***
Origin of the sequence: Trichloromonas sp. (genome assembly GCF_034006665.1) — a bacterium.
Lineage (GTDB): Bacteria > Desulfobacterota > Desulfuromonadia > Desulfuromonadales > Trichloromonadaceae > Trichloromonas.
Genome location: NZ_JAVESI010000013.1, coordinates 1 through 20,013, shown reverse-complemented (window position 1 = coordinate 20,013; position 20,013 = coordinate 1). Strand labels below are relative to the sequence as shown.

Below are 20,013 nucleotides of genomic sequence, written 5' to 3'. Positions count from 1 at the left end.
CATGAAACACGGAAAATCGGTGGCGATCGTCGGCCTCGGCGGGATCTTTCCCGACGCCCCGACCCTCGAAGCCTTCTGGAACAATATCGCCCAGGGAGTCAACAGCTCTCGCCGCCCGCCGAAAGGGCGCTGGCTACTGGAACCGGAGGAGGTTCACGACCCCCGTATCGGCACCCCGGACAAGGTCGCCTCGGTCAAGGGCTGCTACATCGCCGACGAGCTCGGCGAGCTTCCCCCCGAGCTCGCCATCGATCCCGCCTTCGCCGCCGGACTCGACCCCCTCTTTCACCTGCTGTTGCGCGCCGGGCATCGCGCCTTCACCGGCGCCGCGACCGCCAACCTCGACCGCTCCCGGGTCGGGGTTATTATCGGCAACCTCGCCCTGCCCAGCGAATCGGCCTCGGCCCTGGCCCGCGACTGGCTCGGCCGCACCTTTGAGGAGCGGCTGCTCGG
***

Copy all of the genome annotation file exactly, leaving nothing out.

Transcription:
Origin of the sequence: Trichloromonas sp. (genome assembly GCF_034006665.1) — a bacterium.
Lineage (GTDB): Bacteria > Desulfobacterota > Desulfuromonadia > Desulfuromonadales > Trichloromonadaceae > Trichloromonas.
Genome location: NZ_JAVESI010000013.1, coordinates 1 through 20,013, shown reverse-complemented (window position 1 = coordinate 20,013; position 20,013 = coordinate 1). Strand labels below are relative to the sequence as shown.

Below are 20,013 nucleotides of genomic sequence, written 5' to 3'. Positions count from 1 at the left end.
CATGAAACACGGAAAATCGGTGGCGATCGTCGGCCTCGGCGGGATCTTTCCCGACGCCCCGACCCTCGAAGCCTTCTGGAACAATATCGCCCAGGGAGTCAACAGCTCTCGCCGCCCGCCGAAAGGGCGCTGGCTACTGGAACCGGAGGAGGTTCACGACCCCCGTATCGGCACCCCGGACAAGGTCGCCTCGGTCAAGGGCTGCTACATCGCCGACGAGCTCGGCGAGCTTCCCCCCGAGCTCGCCATCGATCCCGCCTTCGCCGCCGGACTCGACCCCCTCTTTCACCTGCTGTTGCGCGCCGGGCATCGCGCCTTCACCGGCGCCGCGACCGCCAACCTCGACCGCTCCCGGGTCGGGGTTATTATCGGCAACCTCGCCCTGCCCAGCGAATCGGCCTCGGCCCTGGCCCGCGACTGGCTCGGCCGCACCTTTGAGGAGCGGCTGCTCGG